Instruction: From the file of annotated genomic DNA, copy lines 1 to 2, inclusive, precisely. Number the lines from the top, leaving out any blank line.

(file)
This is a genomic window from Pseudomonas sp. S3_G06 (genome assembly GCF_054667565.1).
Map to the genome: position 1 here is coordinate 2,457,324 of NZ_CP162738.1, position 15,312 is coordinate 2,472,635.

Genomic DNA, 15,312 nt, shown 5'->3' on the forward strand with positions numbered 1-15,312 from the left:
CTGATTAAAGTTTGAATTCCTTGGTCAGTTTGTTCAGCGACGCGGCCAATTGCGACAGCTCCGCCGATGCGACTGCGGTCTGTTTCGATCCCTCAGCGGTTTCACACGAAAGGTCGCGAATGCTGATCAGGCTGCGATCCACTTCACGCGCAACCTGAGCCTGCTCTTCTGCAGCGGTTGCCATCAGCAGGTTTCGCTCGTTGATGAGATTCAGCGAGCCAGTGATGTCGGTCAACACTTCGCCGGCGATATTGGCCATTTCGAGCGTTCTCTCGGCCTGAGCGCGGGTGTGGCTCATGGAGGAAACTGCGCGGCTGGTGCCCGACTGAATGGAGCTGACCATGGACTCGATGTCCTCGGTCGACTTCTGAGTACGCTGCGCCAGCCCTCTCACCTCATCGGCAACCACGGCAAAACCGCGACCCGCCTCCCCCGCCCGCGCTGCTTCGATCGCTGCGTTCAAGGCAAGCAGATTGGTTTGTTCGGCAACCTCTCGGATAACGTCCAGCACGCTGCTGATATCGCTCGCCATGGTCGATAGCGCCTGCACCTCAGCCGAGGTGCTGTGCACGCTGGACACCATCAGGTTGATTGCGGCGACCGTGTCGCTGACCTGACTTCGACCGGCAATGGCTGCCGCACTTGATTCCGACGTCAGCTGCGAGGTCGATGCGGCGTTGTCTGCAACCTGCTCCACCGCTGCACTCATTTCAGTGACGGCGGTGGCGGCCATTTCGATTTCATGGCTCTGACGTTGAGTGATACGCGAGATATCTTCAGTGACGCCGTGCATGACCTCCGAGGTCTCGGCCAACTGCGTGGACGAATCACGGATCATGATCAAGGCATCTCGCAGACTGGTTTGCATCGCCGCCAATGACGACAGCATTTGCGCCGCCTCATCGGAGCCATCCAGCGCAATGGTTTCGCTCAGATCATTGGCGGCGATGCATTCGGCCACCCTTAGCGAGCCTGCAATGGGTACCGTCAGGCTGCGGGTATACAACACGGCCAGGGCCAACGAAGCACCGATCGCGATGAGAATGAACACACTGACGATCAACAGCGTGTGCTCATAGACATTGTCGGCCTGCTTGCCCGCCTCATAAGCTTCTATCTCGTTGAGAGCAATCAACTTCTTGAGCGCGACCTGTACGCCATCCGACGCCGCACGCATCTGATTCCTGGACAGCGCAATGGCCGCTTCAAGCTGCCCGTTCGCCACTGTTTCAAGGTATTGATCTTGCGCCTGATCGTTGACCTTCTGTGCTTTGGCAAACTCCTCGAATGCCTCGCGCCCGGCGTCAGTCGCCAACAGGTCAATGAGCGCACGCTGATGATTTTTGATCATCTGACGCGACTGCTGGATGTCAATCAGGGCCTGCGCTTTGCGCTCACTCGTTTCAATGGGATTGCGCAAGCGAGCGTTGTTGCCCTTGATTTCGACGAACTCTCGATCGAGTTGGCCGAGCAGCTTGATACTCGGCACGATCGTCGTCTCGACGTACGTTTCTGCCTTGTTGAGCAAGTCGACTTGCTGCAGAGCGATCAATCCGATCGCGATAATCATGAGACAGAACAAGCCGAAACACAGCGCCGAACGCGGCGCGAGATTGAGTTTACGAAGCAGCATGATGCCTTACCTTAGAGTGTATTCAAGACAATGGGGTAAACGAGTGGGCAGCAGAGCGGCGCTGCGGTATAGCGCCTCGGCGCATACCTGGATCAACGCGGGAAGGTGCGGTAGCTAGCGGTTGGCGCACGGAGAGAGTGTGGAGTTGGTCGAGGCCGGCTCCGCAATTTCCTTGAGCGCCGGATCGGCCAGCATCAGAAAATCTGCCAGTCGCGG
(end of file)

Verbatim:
This is a genomic window from Pseudomonas sp. S3_G06 (genome assembly GCF_054667565.1).
Map to the genome: position 1 here is coordinate 2,457,324 of NZ_CP162738.1, position 15,312 is coordinate 2,472,635.